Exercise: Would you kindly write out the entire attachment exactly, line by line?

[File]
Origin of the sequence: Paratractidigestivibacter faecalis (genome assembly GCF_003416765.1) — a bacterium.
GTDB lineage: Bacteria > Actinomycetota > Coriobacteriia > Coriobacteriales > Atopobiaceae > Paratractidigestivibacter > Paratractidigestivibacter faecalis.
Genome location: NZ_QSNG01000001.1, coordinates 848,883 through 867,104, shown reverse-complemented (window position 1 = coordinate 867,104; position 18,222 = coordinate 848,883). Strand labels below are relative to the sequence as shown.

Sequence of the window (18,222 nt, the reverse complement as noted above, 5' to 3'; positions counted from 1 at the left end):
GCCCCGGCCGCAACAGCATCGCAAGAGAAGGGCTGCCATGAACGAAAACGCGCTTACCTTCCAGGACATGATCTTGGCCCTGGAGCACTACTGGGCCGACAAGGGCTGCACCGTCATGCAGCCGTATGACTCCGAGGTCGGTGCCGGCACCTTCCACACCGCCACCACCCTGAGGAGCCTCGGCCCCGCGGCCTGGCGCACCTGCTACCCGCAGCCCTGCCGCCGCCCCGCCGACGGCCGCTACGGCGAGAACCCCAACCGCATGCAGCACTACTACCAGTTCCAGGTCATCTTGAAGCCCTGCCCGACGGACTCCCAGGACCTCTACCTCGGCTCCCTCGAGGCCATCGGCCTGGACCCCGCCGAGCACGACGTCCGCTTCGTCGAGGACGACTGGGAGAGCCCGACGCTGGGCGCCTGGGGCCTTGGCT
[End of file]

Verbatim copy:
Origin of the sequence: Paratractidigestivibacter faecalis (genome assembly GCF_003416765.1) — a bacterium.
GTDB lineage: Bacteria > Actinomycetota > Coriobacteriia > Coriobacteriales > Atopobiaceae > Paratractidigestivibacter > Paratractidigestivibacter faecalis.
Genome location: NZ_QSNG01000001.1, coordinates 848,883 through 867,104, shown reverse-complemented (window position 1 = coordinate 867,104; position 18,222 = coordinate 848,883). Strand labels below are relative to the sequence as shown.

Sequence of the window (18,222 nt, the reverse complement as noted above, 5' to 3'; positions counted from 1 at the left end):
GCCCCGGCCGCAACAGCATCGCAAGAGAAGGGCTGCCATGAACGAAAACGCGCTTACCTTCCAGGACATGATCTTGGCCCTGGAGCACTACTGGGCCGACAAGGGCTGCACCGTCATGCAGCCGTATGACTCCGAGGTCGGTGCCGGCACCTTCCACACCGCCACCACCCTGAGGAGCCTCGGCCCCGCGGCCTGGCGCACCTGCTACCCGCAGCCCTGCCGCCGCCCCGCCGACGGCCGCTACGGCGAGAACCCCAACCGCATGCAGCACTACTACCAGTTCCAGGTCATCTTGAAGCCCTGCCCGACGGACTCCCAGGACCTCTACCTCGGCTCCCTCGAGGCCATCGGCCTGGACCCCGCCGAGCACGACGTCCGCTTCGTCGAGGACGACTGGGAGAGCCCGACGCTGGGCGCCTGGGGCCTTGGCT